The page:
Tumblr is owned by Automattic and is run using proprietary code.
Favester is privately owned and runs on open source code, meaning anyone can inspect the code and contribute suggestions, improvements or bug fixes.
After Apple delisted the Tumblr app, artists and other creators are reporting having their blogs deleted, and are looking for alternatives.
Before choosing another commercial solution like Twitter, let us outline why Favester is the better choice:
- Favester has a more flexible approach to sensitive content. Unlike Tumblr and Twitter, your entire account isn’t either safe-for-work or not-safe-for-work. Each individual post can be marked as not-safe-for-work, with the media attachments conveniently hidden behind a spoiler until you choose to view them. You as a viewer can, of course, opt in to skip the spoilers automatically. Bonus round: You don’t need to be logged in to view sensitive content.
- Artists have more control over how their art is displayed. Different screens and apps may show thumbnails in varying sizes, so to ensure that the thumbnails make sense and show the most appealing parts of the picture, you can set a focal point on each uploaded image. No more unfortunate crotch thumbnails! The thumbnails also have a lot less quality loss compared to e.g. Twitter.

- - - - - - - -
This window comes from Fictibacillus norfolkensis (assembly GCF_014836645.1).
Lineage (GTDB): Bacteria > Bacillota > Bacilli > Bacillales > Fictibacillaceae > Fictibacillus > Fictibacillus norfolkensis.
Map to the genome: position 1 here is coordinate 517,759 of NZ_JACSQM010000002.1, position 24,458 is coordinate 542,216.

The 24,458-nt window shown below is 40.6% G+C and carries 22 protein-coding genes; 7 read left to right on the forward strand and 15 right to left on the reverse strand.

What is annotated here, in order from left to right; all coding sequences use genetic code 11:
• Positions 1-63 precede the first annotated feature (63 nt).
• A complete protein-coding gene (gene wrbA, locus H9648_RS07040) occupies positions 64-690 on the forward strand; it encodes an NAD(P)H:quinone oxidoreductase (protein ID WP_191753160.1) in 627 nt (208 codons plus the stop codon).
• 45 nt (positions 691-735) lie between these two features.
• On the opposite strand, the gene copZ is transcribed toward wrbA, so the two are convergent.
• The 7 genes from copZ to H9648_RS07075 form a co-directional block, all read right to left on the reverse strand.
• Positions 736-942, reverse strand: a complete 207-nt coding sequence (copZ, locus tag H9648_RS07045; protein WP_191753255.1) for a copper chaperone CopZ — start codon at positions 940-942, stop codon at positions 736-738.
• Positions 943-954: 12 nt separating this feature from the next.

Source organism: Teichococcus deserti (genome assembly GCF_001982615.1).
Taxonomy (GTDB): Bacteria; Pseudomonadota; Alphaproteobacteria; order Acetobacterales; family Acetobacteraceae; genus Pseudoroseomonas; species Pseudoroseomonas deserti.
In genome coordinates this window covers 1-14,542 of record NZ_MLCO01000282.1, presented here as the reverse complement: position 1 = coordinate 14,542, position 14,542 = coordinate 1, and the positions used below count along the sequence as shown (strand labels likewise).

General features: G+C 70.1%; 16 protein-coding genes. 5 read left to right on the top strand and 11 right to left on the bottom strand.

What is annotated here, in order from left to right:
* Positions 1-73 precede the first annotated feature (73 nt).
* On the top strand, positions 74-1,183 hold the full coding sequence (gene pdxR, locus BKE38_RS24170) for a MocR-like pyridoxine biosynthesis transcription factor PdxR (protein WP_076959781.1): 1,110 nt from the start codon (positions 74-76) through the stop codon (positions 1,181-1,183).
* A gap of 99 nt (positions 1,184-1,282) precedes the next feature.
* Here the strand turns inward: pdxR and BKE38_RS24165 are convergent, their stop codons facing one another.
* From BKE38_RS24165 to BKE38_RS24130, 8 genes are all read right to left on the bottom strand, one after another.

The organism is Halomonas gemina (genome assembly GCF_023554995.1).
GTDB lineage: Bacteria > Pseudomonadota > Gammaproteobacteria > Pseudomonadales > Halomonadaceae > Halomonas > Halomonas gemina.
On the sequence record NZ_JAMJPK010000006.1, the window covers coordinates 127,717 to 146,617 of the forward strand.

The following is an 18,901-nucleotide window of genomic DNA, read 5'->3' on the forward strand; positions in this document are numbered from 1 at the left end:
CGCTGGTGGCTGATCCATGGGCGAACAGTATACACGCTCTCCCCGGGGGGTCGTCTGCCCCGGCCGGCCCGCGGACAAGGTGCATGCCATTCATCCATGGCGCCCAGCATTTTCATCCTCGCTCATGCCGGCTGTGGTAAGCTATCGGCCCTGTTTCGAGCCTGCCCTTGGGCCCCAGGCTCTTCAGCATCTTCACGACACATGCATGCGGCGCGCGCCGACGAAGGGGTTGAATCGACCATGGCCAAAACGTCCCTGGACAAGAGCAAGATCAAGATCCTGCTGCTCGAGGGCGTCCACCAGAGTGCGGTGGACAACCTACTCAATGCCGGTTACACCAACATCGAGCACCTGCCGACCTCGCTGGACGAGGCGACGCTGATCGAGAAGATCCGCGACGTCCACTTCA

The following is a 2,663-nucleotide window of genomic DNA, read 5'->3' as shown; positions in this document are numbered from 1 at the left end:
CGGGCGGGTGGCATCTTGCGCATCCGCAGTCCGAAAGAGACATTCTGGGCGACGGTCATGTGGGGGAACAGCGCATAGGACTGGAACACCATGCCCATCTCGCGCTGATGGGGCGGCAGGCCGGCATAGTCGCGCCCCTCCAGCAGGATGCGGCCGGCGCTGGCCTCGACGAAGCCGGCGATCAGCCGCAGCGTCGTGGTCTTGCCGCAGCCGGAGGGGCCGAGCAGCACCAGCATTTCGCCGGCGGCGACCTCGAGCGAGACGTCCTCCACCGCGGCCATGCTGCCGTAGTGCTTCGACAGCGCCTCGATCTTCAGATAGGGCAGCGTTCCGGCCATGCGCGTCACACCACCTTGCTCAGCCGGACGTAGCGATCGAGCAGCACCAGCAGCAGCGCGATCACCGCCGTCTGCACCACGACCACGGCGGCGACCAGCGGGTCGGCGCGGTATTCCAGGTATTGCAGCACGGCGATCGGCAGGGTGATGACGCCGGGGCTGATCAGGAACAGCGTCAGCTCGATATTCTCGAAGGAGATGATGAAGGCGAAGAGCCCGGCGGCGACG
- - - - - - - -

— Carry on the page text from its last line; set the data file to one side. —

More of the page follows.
- Favester offers extensive customization options for your profile. Along with the expected custom display name, avatar, header image and “about me” text, you can set up to 5 featured posts at the top, and up to 4 custom link or text blurbs. For example, a link to your Patreon, your commission status and your preferred pronouns. But that’s not all – you can promote your friends or accounts you’re a fan of by endorsing them so they are featured on your profile in a random rotation.
- Favester is decentralized. Why does this matter? Because if you host your own Favester server (as you easily can, it’s open source and there’s even hosting providers specifically for it), literally nobody except yourself has control over your posts. Of course, not everybody is interested in running their own server, but it still matters – you can use a server that somebody you personally know runs, or that a community that you trust runs.
- And last but not least, Favester is big, and getting larger. The Fediverse has an audience of 2 million users spread over 2,000 servers.
Up next: What is the "Fediverse"?